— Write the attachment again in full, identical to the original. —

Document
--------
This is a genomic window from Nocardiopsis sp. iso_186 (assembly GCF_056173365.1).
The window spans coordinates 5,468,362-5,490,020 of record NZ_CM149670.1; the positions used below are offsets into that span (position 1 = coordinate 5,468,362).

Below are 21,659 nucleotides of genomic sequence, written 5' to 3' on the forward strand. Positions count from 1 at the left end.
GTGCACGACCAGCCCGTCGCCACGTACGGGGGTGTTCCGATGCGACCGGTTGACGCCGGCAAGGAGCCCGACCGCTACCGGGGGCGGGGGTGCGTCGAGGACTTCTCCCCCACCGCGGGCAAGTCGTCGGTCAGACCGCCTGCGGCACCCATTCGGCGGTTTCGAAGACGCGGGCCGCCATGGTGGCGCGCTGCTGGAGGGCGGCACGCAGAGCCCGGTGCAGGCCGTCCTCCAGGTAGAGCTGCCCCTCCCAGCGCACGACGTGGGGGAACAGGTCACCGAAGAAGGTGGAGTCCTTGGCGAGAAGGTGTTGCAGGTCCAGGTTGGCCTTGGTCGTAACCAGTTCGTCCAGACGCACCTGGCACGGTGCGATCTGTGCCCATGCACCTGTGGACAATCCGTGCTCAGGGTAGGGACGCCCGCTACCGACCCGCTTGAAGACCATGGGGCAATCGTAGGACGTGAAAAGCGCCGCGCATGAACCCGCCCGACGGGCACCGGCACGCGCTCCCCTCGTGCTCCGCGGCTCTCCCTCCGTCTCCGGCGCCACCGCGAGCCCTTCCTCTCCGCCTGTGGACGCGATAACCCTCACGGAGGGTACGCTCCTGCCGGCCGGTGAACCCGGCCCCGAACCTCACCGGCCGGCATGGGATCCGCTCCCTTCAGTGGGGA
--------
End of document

This is a genomic window from Nocardiopsis sp. iso_186 (assembly GCF_056173365.1).
The window spans coordinates 5,468,362-5,490,020 of record NZ_CM149670.1; the positions used below are offsets into that span (position 1 = coordinate 5,468,362).

Below are 21,659 nucleotides of genomic sequence, written 5' to 3' on the forward strand. Positions count from 1 at the left end.
GTGCACGACCAGCCCGTCGCCACGTACGGGGGTGTTCCGATGCGACCGGTTGACGCCGGCAAGGAGCCCGACCGCTACCGGGGGCGGGGGTGCGTCGAGGACTTCTCCCCCACCGCGGGCAAGTCGTCGGTCAGACCGCCTGCGGCACCCATTCGGCGGTTTCGAAGACGCGGGCCGCCATGGTGGCGCGCTGCTGGAGGGCGGCACGCAGAGCCCGGTGCAGGCCGTCCTCCAGGTAGAGCTGCCCCTCCCAGCGCACGACGTGGGGGAACAGGTCACCGAAGAAGGTGGAGTCCTTGGCGAGAAGGTGTTGCAGGTCCAGGTTGGCCTTGGTCGTAACCAGTTCGTCCAGACGCACCTGGCACGGTGCGATCTGTGCCCATGCACCTGTGGACAATCCGTGCTCAGGGTAGGGACGCCCGCTACCGACCCGCTTGAAGACCATGGGGCAATCGTAGGACGTGAAAAGCGCCGCGCATGAACCCGCCCGACGGGCACCGGCACGCGCTCCCCTCGTGCTCCGCGGCTCTCCCTCCGTCTCCGGCGCCACCGCGAGCCCTTCCTCTCCGCCTGTGGACGCGATAACCCTCACGGAGGGTACGCTCCTGCCGGCCGGTGAACCCGGCCCCGAACCTCACCGGCCGGCATGGGATCCGCTCCCTTCAGTGGGGA